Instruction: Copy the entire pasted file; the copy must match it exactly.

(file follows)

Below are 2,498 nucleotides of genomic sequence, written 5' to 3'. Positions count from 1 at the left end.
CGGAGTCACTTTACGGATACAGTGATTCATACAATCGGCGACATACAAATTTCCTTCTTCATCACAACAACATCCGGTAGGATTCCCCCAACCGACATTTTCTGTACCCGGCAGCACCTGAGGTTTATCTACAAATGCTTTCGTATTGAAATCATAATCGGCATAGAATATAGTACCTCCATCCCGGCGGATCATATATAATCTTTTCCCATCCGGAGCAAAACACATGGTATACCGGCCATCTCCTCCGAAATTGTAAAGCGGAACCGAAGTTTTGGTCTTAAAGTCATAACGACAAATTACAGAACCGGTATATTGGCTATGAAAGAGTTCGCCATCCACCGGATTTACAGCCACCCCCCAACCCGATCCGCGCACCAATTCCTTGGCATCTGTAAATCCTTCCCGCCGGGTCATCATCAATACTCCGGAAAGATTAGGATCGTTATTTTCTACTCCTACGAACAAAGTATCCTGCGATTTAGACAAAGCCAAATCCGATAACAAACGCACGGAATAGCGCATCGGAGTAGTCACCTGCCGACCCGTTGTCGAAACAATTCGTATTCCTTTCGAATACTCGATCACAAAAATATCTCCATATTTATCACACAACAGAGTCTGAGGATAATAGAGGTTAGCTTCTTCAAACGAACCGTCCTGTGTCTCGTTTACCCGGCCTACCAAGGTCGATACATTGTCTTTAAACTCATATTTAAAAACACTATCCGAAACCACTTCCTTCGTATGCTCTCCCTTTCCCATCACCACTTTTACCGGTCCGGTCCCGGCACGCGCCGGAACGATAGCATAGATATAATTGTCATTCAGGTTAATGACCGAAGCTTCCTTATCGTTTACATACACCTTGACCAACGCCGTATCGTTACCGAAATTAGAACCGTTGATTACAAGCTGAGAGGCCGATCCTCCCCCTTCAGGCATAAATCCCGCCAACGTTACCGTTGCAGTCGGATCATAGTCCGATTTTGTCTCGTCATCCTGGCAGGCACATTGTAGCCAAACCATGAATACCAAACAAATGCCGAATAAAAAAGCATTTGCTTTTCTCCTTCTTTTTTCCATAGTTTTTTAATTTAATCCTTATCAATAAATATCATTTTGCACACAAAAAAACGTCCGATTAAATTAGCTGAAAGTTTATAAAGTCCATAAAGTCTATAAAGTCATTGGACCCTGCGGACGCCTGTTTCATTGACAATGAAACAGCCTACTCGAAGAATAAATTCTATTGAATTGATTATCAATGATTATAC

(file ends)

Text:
Below are 2,498 nucleotides of genomic sequence, written 5' to 3'. Positions count from 1 at the left end.
CGGAGTCACTTTACGGATACAGTGATTCATACAATCGGCGACATACAAATTTCCTTCTTCATCACAACAACATCCGGTAGGATTCCCCCAACCGACATTTTCTGTACCCGGCAGCACCTGAGGTTTATCTACAAATGCTTTCGTATTGAAATCATAATCGGCATAGAATATAGTACCTCCATCCCGGCGGATCATATATAATCTTTTCCCATCCGGAGCAAAACACATGGTATACCGGCCATCTCCTCCGAAATTGTAAAGCGGAACCGAAGTTTTGGTCTTAAAGTCATAACGACAAATTACAGAACCGGTATATTGGCTATGAAAGAGTTCGCCATCCACCGGATTTACAGCCACCCCCCAACCCGATCCGCGCACCAATTCCTTGGCATCTGTAAATCCTTCCCGCCGGGTCATCATCAATACTCCGGAAAGATTAGGATCGTTATTTTCTACTCCTACGAACAAAGTATCCTGCGATTTAGACAAAGCCAAATCCGATAACAAACGCACGGAATAGCGCATCGGAGTAGTCACCTGCCGACCCGTTGTCGAAACAATTCGTATTCCTTTCGAATACTCGATCACAAAAATATCTCCATATTTATCACACAACAGAGTCTGAGGATAATAGAGGTTAGCTTCTTCAAACGAACCGTCCTGTGTCTCGTTTACCCGGCCTACCAAGGTCGATACATTGTCTTTAAACTCATATTTAAAAACACTATCCGAAACCACTTCCTTCGTATGCTCTCCCTTTCCCATCACCACTTTTACCGGTCCGGTCCCGGCACGCGCCGGAACGATAGCATAGATATAATTGTCATTCAGGTTAATGACCGAAGCTTCCTTATCGTTTACATACACCTTGACCAACGCCGTATCGTTACCGAAATTAGAACCGTTGATTACAAGCTGAGAGGCCGATCCTCCCCCTTCAGGCATAAATCCCGCCAACGTTACCGTTGCAGTCGGATCATAGTCCGATTTTGTCTCGTCATCCTGGCAGGCACATTGTAGCCAAACCATGAATACCAAACAAATGCCGAATAAAAAAGCATTTGCTTTTCTCCTTCTTTTTTCCATAGTTTTTTAATTTAATCCTTATCAATAAATATCATTTTGCACACAAAAAAACGTCCGATTAAATTAGCTGAAAGTTTATAAAGTCCATAAAGTCTATAAAGTCATTGGACCCTGCGGACGCCTGTTTCATTGACAATGAAACAGCCTACTCGAAGAATAAATTCTATTGAATTGATTATCAATGATTATAC